Updated: Sep 24
Coaches and leaders know that the motivation that makes the difference comes from within. Telling and yelling are tactics of the coaches or leaders who believes they can impose their will on others. They behave as though fear is the most effective motivator.
We Need “Soul Power”
But we intuitively know that fear moves people just far enough to get out of the way of the fear producer. It does not often get people to dig deep and give their best thinking and best efforts. And it certainly won’t get them to put their hearts and souls in the effort.
In the great movie Remember The Titans, the team learned that they could not perform at a championship level based on what the coaches could get from them. They needed something more, something that came from within each of them. Black and white leaders got the team together and asked the critical questions: Who are we? Who do we want to be? What do we need to do to get together and play as a team rather than a bunch of individuals forced to function together? How are we going to take responsibility and hold each other accountable for encouraging each other, for supporting each other? And the answer was “soul power”; the internal and voluntary giving up of winning as an individual in favor of winning as a team. (Somebody call Russell Westbrook, please.)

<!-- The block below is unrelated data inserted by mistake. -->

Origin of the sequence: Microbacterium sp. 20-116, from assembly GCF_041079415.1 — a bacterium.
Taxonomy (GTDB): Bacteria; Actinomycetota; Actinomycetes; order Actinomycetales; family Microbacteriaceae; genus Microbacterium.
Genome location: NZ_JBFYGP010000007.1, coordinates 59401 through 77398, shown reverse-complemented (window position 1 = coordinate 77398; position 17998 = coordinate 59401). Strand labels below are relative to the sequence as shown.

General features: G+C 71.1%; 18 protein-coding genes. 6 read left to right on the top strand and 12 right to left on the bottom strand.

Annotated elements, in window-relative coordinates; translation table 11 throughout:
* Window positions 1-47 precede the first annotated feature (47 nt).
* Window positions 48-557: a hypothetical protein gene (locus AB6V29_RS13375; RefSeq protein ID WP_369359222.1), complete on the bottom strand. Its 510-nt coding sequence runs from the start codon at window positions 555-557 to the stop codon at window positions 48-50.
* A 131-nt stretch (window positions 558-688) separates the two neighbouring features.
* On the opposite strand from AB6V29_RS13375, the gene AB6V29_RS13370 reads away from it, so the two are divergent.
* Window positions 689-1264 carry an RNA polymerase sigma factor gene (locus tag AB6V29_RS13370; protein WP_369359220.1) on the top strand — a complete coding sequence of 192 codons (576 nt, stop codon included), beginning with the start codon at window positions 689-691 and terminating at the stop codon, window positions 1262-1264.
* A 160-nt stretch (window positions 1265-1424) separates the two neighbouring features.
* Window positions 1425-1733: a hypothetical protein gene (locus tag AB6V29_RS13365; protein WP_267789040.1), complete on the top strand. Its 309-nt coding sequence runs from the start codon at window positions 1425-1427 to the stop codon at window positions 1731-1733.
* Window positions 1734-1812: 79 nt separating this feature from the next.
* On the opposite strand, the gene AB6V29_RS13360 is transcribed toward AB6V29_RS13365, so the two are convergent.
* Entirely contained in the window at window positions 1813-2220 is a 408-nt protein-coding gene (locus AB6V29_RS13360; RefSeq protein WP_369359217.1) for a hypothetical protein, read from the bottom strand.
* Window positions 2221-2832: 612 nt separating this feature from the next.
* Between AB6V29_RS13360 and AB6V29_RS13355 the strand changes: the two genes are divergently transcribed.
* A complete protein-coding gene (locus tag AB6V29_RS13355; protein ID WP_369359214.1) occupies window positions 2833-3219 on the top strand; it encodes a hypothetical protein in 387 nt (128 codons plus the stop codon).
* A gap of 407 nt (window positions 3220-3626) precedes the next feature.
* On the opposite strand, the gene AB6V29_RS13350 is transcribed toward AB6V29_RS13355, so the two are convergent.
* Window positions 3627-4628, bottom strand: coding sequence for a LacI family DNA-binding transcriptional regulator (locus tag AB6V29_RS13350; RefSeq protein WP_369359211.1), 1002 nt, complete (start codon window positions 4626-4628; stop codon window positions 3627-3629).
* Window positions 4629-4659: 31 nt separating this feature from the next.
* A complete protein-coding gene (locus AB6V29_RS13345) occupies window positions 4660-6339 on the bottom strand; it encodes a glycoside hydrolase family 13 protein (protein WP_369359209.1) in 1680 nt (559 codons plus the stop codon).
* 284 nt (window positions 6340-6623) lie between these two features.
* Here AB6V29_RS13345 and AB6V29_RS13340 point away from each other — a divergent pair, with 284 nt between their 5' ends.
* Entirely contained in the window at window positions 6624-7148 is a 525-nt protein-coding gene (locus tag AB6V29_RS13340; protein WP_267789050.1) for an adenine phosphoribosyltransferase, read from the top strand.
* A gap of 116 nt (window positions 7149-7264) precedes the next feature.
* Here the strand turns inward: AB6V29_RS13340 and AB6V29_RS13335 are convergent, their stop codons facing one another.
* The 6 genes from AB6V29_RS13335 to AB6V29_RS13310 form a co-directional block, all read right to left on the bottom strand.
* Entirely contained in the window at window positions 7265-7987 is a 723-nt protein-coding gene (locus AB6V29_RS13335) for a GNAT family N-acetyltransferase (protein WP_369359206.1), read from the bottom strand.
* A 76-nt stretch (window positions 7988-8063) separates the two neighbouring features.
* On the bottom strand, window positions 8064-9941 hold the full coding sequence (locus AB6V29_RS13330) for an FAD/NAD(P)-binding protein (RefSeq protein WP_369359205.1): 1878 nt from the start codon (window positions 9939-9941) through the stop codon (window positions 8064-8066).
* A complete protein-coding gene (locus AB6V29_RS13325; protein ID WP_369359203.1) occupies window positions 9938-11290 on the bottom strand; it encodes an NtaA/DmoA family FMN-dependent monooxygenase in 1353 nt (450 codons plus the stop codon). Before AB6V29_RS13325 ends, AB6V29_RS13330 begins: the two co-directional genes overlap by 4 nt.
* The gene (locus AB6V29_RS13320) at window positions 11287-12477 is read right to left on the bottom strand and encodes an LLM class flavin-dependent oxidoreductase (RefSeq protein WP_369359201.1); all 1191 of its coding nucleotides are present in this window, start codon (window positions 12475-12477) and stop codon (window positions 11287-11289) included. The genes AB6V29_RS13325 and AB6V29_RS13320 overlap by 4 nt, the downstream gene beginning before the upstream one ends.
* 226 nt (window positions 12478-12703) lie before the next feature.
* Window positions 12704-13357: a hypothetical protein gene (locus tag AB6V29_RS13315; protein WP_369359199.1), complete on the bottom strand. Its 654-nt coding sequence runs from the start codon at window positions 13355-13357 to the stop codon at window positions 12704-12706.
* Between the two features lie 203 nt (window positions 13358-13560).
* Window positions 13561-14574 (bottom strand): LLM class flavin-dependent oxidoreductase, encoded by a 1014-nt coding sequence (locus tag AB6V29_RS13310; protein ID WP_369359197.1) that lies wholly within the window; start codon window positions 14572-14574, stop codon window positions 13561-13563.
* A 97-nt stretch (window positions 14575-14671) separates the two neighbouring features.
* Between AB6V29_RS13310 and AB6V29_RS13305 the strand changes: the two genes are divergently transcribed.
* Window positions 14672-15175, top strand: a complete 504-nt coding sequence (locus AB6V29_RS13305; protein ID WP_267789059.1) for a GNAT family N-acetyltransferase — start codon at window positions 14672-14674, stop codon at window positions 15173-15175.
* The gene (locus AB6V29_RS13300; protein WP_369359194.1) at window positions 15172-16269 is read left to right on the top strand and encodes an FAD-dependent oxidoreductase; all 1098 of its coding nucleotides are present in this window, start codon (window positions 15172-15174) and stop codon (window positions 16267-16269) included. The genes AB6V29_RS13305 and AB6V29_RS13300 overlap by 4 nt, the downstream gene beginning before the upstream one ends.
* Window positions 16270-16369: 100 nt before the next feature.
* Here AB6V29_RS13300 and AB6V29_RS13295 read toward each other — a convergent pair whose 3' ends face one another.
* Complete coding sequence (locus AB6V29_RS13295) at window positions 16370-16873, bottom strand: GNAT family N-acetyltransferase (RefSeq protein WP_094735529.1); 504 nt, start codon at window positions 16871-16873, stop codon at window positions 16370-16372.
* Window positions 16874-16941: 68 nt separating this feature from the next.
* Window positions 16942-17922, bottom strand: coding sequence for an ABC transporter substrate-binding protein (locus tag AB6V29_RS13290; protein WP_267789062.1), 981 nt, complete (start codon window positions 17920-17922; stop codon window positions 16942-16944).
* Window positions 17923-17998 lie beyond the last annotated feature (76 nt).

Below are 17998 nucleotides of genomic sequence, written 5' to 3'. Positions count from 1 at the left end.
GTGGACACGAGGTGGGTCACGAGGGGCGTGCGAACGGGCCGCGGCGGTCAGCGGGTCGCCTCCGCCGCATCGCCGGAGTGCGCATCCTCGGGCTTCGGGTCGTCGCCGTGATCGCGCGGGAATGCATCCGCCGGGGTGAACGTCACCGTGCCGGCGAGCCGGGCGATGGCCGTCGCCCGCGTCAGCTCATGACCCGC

Getting Outside of Ourselves With Questions
Good coaching and leadership includes at least the following:
Show people why their work is important
Expand an individual’s and a team’s capacity to be effective
Help people figure out how to work together so they can win
Keep the goals and results always in mind but also in perspective
Great questions can help you ask people how they understand their role in each of these areas. Powerful questions can lead to exactly the kind of discussion that will show where you are in agreement, how they understand the big and small picture, and where you need to help them move forward. With the right questions and the right attitude, people will let you know how their world really works, what they will commit to, and where they cannot succeed. All critical information…and very difficult to discover in a fearful atmosphere.
Being Positive – Even About the Negative
Generally, it isn’t the just the questions that brings out the best information, it is how you go about asking them. People are always reading your behavior to see if it is safe enough to reveal the truth. Or to see if you are even interested in the truth. If you are to move forward, you need to match up your EQ with your IQ and frame your questions positively. (see Little Things Matter) Even if the situation is bad, going negative on people will not make it better. As a leader and/or a coach, keep any negative emotions in check and find a way to use positive questions to unleash the power of getting the most out of people.